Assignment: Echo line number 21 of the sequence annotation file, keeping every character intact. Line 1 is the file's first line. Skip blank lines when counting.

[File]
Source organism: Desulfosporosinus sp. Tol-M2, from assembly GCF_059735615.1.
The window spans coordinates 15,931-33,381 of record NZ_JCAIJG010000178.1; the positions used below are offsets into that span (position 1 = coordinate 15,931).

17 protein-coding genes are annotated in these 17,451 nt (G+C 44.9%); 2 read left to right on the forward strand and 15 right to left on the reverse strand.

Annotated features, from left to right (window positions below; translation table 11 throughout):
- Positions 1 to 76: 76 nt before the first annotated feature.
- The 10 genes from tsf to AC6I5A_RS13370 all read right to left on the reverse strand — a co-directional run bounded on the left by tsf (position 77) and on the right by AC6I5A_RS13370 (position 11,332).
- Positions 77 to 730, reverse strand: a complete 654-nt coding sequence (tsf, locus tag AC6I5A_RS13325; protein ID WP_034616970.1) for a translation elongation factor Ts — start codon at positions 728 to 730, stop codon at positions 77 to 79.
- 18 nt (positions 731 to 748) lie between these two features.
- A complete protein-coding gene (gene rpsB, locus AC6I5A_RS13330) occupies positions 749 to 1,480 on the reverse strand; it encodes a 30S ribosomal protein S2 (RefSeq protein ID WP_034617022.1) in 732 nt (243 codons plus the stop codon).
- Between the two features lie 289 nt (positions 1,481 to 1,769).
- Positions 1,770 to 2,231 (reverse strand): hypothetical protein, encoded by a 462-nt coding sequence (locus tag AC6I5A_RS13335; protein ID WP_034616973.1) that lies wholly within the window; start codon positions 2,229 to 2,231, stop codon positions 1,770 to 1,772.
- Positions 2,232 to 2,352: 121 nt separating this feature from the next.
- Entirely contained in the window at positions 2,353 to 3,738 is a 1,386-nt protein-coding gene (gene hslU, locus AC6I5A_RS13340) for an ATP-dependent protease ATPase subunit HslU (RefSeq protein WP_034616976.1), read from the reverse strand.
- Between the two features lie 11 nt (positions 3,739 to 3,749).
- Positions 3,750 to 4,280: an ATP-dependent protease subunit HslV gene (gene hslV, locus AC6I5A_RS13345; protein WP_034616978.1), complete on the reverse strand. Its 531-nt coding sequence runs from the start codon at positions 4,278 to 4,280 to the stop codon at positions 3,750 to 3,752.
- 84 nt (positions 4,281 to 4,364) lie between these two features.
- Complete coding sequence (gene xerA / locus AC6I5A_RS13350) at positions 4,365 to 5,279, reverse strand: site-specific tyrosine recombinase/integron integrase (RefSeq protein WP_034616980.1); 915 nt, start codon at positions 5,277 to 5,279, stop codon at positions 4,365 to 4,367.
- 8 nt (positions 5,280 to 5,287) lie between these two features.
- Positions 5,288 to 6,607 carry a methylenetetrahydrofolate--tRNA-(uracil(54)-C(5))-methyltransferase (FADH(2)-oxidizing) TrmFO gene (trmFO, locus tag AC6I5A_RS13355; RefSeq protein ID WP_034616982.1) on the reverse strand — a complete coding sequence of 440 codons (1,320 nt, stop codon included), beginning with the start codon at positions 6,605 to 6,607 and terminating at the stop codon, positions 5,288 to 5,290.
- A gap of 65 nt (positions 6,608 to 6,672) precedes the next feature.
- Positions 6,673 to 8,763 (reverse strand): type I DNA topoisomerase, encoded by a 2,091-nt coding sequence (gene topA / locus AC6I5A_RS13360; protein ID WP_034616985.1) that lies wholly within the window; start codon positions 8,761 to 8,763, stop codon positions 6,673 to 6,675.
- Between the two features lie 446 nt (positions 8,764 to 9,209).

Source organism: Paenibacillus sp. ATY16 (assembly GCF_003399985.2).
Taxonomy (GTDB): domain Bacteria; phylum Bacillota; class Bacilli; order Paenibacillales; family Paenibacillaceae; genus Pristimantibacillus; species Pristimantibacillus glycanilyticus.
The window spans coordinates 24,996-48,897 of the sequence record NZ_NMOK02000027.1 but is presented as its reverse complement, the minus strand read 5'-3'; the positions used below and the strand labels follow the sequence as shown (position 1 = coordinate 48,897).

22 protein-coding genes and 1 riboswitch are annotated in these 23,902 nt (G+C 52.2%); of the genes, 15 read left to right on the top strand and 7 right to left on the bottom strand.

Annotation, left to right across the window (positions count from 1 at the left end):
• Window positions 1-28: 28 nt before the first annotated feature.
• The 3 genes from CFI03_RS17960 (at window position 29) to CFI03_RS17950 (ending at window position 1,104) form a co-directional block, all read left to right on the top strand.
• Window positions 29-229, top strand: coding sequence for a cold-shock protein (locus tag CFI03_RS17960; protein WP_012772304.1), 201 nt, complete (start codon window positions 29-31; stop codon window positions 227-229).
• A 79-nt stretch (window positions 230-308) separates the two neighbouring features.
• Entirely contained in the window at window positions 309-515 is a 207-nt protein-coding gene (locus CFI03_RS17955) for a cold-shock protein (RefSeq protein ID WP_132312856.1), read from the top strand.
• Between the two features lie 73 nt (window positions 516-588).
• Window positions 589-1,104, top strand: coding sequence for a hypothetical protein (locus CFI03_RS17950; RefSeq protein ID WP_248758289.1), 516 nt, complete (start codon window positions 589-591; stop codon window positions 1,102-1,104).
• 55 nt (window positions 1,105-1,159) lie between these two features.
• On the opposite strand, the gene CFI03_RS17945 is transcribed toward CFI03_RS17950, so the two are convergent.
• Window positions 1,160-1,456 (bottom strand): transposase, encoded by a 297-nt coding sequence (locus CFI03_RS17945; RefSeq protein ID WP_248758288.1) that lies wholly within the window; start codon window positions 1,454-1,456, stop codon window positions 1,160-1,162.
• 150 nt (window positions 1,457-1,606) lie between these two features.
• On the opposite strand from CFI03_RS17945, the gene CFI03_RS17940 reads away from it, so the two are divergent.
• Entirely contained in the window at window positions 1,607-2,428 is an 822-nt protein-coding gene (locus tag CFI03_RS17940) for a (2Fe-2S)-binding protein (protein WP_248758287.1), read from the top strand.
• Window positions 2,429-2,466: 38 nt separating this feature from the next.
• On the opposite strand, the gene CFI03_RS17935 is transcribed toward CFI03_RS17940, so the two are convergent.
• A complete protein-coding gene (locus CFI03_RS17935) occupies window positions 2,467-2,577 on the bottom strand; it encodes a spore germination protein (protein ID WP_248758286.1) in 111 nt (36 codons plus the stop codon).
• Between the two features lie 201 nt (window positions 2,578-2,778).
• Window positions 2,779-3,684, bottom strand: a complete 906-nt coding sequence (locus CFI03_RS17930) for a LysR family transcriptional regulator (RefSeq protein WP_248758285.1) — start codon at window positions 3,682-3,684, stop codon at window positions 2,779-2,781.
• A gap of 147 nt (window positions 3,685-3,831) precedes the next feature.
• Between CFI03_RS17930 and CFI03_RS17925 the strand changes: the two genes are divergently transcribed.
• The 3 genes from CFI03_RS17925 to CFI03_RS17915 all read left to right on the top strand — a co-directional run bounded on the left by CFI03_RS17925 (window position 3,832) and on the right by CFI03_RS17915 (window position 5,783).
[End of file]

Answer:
- Positions 6,673 to 8,763 (reverse strand): type I DNA topoisomerase, encoded by a 2,091-nt coding sequence (gene topA / locus AC6I5A_RS13360; protein ID WP_034616985.1) that lies wholly within the window; start codon positions 8,761 to 8,763, stop codon positions 6,673 to 6,675.